Yesterday the DWP confirmed it would be delaying the full introduction of auto-enrolment and personal accounts until 2016 to give more time for employers and pensions administrators to sort out their systems.
Altmann says radical reform of the state pension should be the first priority and calls for an end to mass means-testing of pensioners. She says even with all the reforms just enacted, nearly half of pensioners in future will be on means-testing which makes private pension saving unsuitable.
In her view, ISAs may be a better product for many, especially those who are young, with large debts or who have not yet bought their own home.
Altmann says: “The Government has announced that its major reform of private pension savings will be delayed until beyond the next Parliament. This gives an ideal excuse to rethink the whole scheme, before even more time and money are wasted on personal accounts that, as currently designed, will actually damage private pensions for millions of workers, not improve them.
“This whole policy should be put on hold, while a proper re-assessment is conducted. A nationally organised, low cost private pension scheme does have theoretical attractions. But in the current environment, it is not suitable. It also puts the Government at risk of being held responsible in future for people wasting their savings.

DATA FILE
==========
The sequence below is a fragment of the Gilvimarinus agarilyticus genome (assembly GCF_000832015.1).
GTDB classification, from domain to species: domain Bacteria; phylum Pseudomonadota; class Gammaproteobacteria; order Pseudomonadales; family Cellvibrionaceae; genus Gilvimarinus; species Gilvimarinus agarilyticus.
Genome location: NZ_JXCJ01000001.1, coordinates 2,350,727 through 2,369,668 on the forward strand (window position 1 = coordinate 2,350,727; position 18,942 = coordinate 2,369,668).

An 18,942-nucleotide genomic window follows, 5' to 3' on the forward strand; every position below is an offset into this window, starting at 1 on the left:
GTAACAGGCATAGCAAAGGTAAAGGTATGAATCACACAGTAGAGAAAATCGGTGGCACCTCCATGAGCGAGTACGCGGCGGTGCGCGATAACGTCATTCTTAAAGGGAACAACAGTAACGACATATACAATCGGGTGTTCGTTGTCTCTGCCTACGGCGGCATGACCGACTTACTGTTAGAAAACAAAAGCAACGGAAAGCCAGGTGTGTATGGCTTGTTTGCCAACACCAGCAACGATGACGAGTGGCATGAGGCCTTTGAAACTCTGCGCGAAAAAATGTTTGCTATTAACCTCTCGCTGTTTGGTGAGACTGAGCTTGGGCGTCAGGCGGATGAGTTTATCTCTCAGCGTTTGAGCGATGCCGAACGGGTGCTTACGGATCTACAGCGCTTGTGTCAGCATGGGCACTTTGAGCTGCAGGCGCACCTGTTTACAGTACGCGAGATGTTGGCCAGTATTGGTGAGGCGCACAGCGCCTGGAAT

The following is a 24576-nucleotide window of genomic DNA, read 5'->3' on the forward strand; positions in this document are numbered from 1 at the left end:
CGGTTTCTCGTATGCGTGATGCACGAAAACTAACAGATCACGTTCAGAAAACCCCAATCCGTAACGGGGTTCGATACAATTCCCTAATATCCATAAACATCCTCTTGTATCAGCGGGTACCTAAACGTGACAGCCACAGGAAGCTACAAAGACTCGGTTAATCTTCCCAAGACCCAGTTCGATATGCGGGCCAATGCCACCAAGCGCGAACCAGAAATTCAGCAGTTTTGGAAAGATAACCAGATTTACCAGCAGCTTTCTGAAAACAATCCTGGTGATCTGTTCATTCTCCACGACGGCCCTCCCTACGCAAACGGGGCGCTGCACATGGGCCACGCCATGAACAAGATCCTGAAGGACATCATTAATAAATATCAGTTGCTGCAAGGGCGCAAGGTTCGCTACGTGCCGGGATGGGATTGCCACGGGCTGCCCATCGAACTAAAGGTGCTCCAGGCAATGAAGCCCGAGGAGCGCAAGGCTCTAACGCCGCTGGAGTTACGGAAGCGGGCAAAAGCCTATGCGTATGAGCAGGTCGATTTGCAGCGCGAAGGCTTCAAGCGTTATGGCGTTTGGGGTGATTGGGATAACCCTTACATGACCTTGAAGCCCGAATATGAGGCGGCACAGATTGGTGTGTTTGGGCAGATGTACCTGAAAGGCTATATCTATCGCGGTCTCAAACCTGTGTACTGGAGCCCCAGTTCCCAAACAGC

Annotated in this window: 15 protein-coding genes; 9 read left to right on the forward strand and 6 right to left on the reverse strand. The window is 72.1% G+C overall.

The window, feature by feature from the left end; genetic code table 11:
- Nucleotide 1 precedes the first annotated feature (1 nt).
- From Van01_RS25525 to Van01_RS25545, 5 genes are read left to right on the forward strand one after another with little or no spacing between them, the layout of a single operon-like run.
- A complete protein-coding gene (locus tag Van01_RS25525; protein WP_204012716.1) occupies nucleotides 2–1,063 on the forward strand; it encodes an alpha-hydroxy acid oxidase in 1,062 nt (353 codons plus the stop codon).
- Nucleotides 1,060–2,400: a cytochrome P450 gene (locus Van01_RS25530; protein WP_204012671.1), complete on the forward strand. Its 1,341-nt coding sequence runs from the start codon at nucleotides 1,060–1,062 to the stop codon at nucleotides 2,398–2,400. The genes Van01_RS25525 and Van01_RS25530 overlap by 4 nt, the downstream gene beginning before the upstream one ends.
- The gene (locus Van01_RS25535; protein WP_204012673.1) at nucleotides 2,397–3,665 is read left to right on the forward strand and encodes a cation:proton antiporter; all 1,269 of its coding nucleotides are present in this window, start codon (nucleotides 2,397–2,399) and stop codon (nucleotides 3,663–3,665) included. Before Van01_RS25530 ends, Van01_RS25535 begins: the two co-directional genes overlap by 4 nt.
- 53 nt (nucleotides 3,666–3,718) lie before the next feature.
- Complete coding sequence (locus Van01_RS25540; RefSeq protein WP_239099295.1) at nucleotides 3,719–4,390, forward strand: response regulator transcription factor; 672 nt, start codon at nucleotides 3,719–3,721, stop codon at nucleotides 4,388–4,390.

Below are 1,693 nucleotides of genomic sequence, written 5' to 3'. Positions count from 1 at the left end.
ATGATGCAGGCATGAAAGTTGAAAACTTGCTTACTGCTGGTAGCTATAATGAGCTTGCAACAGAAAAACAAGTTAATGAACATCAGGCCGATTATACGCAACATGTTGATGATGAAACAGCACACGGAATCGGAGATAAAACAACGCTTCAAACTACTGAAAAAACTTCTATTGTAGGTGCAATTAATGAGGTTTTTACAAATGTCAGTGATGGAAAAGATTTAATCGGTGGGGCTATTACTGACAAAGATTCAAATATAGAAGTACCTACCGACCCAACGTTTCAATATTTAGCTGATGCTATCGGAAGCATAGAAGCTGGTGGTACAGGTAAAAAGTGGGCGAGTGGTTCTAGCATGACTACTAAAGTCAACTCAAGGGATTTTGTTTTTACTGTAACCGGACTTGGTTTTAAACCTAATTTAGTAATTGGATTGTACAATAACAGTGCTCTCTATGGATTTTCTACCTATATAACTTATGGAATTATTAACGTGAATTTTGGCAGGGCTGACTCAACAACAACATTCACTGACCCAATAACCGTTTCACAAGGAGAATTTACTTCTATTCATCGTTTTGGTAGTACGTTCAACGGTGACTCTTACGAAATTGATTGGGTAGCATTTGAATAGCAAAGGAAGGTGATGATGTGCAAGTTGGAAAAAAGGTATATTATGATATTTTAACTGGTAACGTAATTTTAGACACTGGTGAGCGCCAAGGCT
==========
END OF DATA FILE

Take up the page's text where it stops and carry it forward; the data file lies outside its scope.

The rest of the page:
“Instead of delaying the implementation beyond the next Parliament, far better to address the problems that are already obvious in its design, before even more time and money are wasted on a policy that has the potential to make pension provision worse, rather than better in future.”
Liberal Democrat shadow work and pensions secretary Steve Webb says: “Labour’s flagship pension scheme for people on low pay is unravelling before our eyes.
“It will be six wasted years before the full rate of contributions is in place, which means that many pensioners who already face a retirement in poverty will suffer unnecessarily.
“Even when the scheme is properly running, the basic level of contributions will only buy a very modest pension. Delaying the start of the scheme means even more people heading for a means-tested retirement.”